As of today, it is the sole responsibility of the Ministry of Health (Kampala, Uganda) as the mandated institution of government to lead all COVID-19 pandemic-related issues. This includes checking for possible cases with suspected symptoms, isolation/quarantine, collecting samples, sample analysis and announcement of outcomes of testing and treatment. In addition, task forces were established to coordinate COVID-19-related issues at national, regional and district level. The laboratory analysis of the suspected COVID-19 samples is carried out by UVRI. Although there are other institutions with both human and infrastructural capacity in molecular biology and disease diagnostics, there are limited partnerships on widening the testing for COVID-19 in the country to involve the private sector. This may be partly due to the highly infectious nature of the disease and the requirement to carry out the laboratory testing and analysis in a biosafety level 4 containment facility such as UVRI. However, there are some partnerships within the private sector in management of the disease.

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Suggestions for the way forward

  • Organize funds for national labs to readily respond to new COVID-19 outbreaks and to monitor the spread of the virus in each country.
  • Invest in portable diagnostics and genomics that can be deployed to the borders and regional centers.
  • Stock supplies to do real-time PCR-based diagnostics and whole-genome sequencing in each country to ensure the timely detection of new disease pandemics such as COVID-19. The lack of industrial capacity for reagents and consumables in East Africa means the current lockdown on international air travel has magnified the already significant logistical challenges since most of these have to be imported. Road transport is slow and often too risky, where keeping temperature cannot be maintained for the heat sensitive reagents.
  • Establish rapid testing and portable diagnostic units as management strategy in government responses to the emerging pandemics.
  • Build and/or strengthen local and regional (East African) partnerships and collaborations to bring together all the expertise in molecular diagnostics and genomics in the public and private sectors in each country. We must do science together and STOP the ‘5-star hotel post-it note meetings”.
  • Initiate a review of large internationally funded genomic research centers. Would it be better to empower local labs and not big regional hubs? These centers have not produced real-time whole-genome data that would have been critical in management decisions.
  • International partners, such as universities who partner with national laboratories must be more inclusive in development of research capacities to include the human health and agricultural (crop, animal, fisheries and forest) sectors.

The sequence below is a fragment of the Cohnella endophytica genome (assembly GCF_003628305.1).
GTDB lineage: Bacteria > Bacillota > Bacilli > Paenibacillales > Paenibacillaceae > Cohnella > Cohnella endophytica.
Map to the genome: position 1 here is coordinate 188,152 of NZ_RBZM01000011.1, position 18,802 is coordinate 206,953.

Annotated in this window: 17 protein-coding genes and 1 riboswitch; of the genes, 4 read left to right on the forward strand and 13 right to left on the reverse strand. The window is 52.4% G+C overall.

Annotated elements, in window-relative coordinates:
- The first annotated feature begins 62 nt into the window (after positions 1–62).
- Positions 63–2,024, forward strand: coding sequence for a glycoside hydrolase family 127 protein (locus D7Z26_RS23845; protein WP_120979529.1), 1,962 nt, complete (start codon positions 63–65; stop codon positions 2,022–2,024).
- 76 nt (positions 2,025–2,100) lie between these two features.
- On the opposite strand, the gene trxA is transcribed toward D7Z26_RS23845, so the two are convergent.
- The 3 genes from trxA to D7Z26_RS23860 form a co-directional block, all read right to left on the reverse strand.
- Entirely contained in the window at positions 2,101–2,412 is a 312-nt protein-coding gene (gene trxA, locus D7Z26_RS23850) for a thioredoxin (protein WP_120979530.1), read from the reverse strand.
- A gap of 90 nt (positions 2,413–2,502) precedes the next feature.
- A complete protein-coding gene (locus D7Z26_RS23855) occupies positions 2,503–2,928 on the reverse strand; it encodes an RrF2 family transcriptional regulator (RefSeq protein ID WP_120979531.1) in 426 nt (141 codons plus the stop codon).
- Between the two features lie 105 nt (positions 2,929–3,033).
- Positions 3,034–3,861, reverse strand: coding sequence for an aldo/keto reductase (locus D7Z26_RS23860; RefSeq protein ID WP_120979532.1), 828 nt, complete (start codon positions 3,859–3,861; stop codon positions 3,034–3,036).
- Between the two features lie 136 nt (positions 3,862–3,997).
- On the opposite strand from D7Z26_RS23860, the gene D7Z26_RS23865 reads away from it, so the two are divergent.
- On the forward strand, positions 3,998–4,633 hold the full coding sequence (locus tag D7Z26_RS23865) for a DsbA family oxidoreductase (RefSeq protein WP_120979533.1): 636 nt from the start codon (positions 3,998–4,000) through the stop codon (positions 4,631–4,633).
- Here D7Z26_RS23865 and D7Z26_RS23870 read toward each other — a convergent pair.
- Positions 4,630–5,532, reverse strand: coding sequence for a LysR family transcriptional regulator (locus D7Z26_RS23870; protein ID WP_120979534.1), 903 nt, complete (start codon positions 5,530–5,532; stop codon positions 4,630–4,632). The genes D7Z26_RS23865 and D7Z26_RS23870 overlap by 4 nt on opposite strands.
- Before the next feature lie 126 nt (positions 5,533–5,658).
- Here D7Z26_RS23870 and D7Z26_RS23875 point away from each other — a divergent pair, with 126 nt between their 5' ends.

• Sequencing companies, such as Oxford Nanopore and Illumina, should invest in hiring African scientists. Not only can they build local communities, but the local knowledge will help find ways to get the supplies to scientists in the country. Included in this is a need for inclusive writing on the packages and understanding that each country has different customs regulations. Some requiring pre-authorization before sending materials.
  • East African Community governments should increase funding for this type of work. They must also prioritize facilitating critical research and this must include 1) competitive salaries for scientists; 2) laboratories with constant power and internet; 3) computers and data storage; and 4) mobile data for scientists to work from home should circumstance force labs to retain only the technical personnel. These governments must also cut the red tape at the airports and borders to receive molecular lab supplies. Customs regulations must be updated to include a strategy for pandemics.
  • Ensure accurate, objective and responsible dissemination of knowledge and information regarding the disease and its management to the general public.
  • Use gender inclusive approaches and prioritize the engagement of women at every level.

This article is written by East African Scientists and international partners who have been working for years on collaborative research projects, including The Cassava Virus Action Project, around managing emerging plant virus disease pandemics using novel molecular diagnostics and genomics.  The team was disheartened to watch COVID-19 arrive and spread in East African countries, where they have successfully partnered to build capacity in rapid plant virus diagnostics and genome sequencing using novel portable technologies such as the Oxford Nanopore MinION, which have not been put to good use in the fight against the pandemic.

Professor Elijah Ateka – Molecular Biologist

Dr. Joseph Ndunguru – Molecular Plant Pathologist

Dr. Daniel Maeda – Molecular and Cellular Biologist (Health Focus)

Mr. Charles Kayuki – Molecular Biologist

Dr. Peter Sseruwagi – Molecular disease epidemiologist

Dr. Laura M. Boykin – Computational Biologist